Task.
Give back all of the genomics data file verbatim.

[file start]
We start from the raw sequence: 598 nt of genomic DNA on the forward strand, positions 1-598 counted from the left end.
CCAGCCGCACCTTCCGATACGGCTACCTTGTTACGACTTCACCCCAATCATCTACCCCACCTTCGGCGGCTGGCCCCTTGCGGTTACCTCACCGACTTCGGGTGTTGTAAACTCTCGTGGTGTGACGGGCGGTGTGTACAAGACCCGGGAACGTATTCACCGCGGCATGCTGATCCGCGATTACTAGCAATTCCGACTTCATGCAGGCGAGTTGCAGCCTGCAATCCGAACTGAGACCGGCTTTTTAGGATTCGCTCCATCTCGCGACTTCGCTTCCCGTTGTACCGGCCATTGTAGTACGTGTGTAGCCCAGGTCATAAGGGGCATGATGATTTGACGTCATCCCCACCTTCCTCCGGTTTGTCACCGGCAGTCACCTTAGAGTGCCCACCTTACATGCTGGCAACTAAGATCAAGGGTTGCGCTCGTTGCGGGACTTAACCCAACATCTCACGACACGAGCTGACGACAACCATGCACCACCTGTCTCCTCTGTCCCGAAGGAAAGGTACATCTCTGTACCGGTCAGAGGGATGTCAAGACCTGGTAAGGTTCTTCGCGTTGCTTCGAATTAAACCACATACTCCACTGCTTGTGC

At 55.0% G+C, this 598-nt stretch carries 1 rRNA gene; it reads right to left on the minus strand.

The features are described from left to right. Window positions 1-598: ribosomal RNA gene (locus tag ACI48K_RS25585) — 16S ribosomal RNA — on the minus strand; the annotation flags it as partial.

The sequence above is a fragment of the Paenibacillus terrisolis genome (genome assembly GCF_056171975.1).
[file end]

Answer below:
We start from the raw sequence: 598 nt of genomic DNA on the forward strand, positions 1-598 counted from the left end.
CCAGCCGCACCTTCCGATACGGCTACCTTGTTACGACTTCACCCCAATCATCTACCCCACCTTCGGCGGCTGGCCCCTTGCGGTTACCTCACCGACTTCGGGTGTTGTAAACTCTCGTGGTGTGACGGGCGGTGTGTACAAGACCCGGGAACGTATTCACCGCGGCATGCTGATCCGCGATTACTAGCAATTCCGACTTCATGCAGGCGAGTTGCAGCCTGCAATCCGAACTGAGACCGGCTTTTTAGGATTCGCTCCATCTCGCGACTTCGCTTCCCGTTGTACCGGCCATTGTAGTACGTGTGTAGCCCAGGTCATAAGGGGCATGATGATTTGACGTCATCCCCACCTTCCTCCGGTTTGTCACCGGCAGTCACCTTAGAGTGCCCACCTTACATGCTGGCAACTAAGATCAAGGGTTGCGCTCGTTGCGGGACTTAACCCAACATCTCACGACACGAGCTGACGACAACCATGCACCACCTGTCTCCTCTGTCCCGAAGGAAAGGTACATCTCTGTACCGGTCAGAGGGATGTCAAGACCTGGTAAGGTTCTTCGCGTTGCTTCGAATTAAACCACATACTCCACTGCTTGTGC

At 55.0% G+C, this 598-nt stretch carries 1 rRNA gene; it reads right to left on the minus strand.

The features are described from left to right. Window positions 1-598: ribosomal RNA gene (locus tag ACI48K_RS25585) — 16S ribosomal RNA — on the minus strand; the annotation flags it as partial.

The sequence above is a fragment of the Paenibacillus terrisolis genome (genome assembly GCF_056171975.1).